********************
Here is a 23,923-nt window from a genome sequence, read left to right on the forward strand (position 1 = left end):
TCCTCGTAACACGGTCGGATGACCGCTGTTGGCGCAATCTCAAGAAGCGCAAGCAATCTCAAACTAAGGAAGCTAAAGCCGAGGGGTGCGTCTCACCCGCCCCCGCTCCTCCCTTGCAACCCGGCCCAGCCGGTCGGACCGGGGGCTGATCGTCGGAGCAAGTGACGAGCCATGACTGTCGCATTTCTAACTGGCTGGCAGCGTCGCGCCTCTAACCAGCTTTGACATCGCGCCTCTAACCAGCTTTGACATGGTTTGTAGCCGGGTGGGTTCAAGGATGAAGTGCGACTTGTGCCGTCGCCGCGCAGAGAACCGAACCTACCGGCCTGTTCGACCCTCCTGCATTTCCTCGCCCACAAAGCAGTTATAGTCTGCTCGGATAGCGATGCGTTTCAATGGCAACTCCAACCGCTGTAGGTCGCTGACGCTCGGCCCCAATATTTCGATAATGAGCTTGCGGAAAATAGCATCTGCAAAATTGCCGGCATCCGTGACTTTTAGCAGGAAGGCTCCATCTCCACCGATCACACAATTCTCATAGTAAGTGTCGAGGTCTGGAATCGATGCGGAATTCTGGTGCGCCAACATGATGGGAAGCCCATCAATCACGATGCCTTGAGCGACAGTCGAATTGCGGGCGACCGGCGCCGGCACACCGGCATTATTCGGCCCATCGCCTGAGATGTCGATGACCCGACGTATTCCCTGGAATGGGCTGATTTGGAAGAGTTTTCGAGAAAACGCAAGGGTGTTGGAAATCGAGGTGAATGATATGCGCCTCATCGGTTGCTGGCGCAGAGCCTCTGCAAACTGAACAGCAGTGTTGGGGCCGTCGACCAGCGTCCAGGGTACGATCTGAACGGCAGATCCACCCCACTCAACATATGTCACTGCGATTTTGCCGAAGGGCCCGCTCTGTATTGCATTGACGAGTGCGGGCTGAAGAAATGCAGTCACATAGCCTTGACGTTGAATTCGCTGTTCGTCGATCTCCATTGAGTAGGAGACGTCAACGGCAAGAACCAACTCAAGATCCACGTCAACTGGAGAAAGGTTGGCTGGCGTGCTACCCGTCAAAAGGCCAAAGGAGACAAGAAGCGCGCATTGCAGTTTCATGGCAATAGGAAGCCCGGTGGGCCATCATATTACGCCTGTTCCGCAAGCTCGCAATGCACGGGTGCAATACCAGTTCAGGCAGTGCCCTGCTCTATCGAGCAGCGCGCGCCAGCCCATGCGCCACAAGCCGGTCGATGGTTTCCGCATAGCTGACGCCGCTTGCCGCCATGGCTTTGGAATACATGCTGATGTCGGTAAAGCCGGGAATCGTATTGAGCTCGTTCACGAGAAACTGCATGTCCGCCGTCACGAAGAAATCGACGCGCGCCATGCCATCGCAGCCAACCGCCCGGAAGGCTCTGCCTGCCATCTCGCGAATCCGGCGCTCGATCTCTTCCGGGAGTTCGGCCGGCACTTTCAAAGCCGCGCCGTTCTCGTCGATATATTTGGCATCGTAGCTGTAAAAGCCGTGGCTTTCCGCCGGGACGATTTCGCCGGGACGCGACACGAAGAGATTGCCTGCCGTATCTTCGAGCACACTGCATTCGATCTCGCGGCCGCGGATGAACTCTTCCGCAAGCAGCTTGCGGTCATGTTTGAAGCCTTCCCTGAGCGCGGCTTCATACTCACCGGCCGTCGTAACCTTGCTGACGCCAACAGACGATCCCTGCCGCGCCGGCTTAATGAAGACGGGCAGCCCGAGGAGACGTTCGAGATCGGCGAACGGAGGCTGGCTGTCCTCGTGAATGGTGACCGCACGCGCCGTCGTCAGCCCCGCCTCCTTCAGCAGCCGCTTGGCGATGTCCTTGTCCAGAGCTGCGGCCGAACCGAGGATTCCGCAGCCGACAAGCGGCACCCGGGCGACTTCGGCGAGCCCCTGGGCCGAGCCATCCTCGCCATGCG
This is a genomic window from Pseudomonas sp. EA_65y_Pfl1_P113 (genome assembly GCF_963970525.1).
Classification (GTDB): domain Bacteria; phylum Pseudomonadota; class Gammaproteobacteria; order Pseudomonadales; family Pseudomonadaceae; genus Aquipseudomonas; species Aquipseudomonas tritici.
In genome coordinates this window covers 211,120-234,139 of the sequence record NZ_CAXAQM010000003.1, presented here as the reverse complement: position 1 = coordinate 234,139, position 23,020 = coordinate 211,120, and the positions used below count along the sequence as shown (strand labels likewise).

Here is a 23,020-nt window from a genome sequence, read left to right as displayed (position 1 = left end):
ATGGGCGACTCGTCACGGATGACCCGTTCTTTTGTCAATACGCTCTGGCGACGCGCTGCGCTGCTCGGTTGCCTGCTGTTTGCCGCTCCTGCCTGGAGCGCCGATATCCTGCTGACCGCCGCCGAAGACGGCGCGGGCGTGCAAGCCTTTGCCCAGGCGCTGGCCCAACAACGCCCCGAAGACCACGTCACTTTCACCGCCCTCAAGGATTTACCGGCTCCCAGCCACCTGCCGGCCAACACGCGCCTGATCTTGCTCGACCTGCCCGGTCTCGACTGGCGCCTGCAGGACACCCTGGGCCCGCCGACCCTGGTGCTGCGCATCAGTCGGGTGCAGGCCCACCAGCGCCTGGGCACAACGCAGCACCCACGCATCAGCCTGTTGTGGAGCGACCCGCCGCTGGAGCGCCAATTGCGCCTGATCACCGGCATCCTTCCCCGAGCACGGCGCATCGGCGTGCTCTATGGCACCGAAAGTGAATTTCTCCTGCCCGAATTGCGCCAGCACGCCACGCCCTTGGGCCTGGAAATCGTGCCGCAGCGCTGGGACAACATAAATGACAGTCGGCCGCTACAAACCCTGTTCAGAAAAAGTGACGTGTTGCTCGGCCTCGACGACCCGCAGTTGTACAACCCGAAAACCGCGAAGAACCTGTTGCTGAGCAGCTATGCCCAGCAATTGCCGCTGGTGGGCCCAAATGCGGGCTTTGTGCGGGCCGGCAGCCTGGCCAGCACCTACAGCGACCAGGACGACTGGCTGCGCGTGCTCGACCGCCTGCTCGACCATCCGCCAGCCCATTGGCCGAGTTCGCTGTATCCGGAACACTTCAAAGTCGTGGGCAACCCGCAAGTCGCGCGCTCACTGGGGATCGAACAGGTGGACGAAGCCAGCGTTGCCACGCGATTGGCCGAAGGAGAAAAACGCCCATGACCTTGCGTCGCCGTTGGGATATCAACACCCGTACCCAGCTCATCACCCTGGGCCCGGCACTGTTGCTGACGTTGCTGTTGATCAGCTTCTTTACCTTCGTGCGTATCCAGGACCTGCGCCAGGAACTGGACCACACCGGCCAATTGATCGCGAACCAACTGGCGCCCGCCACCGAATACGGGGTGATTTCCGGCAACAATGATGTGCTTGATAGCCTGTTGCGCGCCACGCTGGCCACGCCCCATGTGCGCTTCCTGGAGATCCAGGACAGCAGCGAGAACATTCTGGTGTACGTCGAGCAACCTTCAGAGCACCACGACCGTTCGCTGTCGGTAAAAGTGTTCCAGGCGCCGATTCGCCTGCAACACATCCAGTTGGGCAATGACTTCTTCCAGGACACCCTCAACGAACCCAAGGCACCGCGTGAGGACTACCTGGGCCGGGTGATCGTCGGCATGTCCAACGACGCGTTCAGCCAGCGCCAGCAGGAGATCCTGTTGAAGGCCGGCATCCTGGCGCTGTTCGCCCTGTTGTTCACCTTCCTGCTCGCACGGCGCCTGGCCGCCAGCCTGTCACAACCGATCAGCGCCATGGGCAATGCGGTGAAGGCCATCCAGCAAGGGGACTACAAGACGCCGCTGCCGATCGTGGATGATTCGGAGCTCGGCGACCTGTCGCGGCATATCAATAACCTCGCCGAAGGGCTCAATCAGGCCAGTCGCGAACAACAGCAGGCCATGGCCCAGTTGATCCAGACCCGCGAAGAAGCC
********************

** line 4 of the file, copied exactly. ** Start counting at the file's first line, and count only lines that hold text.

Classification (GTDB): domain Bacteria; phylum Pseudomonadota; class Gammaproteobacteria; order Pseudomonadales; family Pseudomonadaceae; genus Aquipseudomonas; species Aquipseudomonas tritici.